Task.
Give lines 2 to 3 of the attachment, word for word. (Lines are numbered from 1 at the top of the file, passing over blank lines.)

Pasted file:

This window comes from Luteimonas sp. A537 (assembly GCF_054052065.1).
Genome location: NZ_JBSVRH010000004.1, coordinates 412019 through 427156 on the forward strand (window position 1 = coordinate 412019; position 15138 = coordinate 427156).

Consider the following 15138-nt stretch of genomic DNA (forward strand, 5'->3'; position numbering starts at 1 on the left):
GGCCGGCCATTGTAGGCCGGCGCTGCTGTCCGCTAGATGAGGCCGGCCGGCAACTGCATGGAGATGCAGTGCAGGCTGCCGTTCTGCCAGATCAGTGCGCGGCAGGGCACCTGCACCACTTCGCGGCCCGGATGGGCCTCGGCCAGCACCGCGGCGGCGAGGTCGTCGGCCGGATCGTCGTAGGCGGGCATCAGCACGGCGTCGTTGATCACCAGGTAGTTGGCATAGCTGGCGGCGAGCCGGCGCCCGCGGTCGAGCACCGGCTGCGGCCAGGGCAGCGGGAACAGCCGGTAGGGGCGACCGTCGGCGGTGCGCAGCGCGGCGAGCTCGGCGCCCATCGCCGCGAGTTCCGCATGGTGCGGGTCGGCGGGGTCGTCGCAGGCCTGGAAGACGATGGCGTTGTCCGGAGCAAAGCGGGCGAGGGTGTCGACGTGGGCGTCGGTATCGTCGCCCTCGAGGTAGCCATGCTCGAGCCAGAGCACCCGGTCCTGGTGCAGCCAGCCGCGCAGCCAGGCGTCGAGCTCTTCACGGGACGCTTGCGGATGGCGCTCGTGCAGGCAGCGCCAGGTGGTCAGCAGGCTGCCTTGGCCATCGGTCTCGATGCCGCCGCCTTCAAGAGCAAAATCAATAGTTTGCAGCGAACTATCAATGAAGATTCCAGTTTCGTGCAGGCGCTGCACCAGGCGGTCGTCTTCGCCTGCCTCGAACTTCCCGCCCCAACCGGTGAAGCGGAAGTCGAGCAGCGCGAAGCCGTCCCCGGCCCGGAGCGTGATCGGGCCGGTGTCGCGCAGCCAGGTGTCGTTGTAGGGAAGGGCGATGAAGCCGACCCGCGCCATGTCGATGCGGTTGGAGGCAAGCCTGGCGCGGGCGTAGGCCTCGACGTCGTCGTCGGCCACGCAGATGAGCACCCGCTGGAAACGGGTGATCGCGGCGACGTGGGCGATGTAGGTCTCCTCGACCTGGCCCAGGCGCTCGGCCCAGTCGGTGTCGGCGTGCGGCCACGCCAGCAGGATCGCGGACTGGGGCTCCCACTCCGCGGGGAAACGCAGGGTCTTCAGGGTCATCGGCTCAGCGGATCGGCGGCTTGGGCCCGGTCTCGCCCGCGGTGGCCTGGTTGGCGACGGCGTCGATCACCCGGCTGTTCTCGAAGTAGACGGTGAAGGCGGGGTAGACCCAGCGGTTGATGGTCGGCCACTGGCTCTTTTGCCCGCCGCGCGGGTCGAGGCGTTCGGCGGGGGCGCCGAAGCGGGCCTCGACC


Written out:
Genome location: NZ_JBSVRH010000004.1, coordinates 412019 through 427156 on the forward strand (window position 1 = coordinate 412019; position 15138 = coordinate 427156).

Consider the following 15138-nt stretch of genomic DNA (forward strand, 5'->3'; position numbering starts at 1 on the left):